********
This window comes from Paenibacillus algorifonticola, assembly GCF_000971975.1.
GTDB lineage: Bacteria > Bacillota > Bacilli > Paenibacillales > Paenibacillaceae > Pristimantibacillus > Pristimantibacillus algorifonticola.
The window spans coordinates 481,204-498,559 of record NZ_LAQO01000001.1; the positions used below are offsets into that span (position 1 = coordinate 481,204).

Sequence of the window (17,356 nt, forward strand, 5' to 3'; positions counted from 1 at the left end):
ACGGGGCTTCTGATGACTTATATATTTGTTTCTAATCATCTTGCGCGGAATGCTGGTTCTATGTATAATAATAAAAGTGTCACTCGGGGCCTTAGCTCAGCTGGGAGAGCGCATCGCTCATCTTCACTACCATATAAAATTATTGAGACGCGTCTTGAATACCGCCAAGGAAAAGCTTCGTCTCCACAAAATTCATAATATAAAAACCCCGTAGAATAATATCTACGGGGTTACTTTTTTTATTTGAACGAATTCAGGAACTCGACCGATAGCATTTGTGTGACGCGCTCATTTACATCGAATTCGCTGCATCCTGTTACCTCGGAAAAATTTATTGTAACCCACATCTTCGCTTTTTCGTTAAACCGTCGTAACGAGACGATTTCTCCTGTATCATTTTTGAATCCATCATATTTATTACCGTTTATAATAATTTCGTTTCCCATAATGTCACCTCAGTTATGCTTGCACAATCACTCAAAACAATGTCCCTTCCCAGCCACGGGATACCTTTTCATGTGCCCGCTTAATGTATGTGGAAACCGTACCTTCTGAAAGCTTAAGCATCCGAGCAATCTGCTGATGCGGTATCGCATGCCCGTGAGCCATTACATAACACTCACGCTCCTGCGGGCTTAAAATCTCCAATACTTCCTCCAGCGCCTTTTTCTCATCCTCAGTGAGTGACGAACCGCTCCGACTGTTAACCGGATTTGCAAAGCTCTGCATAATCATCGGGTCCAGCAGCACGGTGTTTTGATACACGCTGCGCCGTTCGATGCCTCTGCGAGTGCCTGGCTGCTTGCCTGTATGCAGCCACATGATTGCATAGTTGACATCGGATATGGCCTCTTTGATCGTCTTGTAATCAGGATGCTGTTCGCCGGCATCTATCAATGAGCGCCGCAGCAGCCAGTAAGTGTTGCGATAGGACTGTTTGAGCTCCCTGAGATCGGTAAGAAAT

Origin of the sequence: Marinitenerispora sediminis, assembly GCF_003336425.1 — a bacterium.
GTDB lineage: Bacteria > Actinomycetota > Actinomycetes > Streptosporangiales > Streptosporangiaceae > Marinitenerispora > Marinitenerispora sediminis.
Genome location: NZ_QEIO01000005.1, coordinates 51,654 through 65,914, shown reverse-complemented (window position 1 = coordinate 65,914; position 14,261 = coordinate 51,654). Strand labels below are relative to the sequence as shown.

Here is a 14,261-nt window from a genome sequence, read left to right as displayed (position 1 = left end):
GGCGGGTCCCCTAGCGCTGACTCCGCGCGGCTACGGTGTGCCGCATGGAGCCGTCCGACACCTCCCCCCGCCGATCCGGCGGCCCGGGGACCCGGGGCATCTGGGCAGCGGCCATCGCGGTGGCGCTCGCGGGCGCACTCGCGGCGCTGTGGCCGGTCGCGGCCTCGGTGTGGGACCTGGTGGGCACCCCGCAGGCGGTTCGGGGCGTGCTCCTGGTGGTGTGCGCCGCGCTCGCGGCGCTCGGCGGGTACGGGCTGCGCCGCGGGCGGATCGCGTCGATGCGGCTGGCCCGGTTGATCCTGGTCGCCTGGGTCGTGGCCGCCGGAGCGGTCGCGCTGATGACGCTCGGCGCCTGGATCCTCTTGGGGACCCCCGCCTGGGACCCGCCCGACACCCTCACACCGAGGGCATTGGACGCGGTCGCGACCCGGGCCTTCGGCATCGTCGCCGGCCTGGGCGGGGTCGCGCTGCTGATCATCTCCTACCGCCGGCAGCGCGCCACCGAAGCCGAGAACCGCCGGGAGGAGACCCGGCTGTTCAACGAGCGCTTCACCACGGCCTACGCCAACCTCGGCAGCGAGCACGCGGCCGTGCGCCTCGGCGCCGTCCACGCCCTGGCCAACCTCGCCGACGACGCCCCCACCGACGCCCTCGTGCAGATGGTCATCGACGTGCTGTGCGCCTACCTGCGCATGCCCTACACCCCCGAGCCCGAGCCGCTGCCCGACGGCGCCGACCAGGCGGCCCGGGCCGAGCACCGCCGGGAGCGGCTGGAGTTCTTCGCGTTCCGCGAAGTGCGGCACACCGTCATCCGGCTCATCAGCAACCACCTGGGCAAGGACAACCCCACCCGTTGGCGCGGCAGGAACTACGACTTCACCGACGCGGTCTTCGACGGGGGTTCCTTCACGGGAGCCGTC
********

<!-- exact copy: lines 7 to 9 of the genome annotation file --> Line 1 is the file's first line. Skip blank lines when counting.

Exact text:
GTDB lineage: Bacteria > Actinomycetota > Actinomycetes > Streptosporangiales > Streptosporangiaceae > Marinitenerispora > Marinitenerispora sediminis.
Genome location: NZ_QEIO01000005.1, coordinates 51,654 through 65,914, shown reverse-complemented (window position 1 = coordinate 65,914; position 14,261 = coordinate 51,654). Strand labels below are relative to the sequence as shown.

Here is a 14,261-nt window from a genome sequence, read left to right as displayed (position 1 = left end):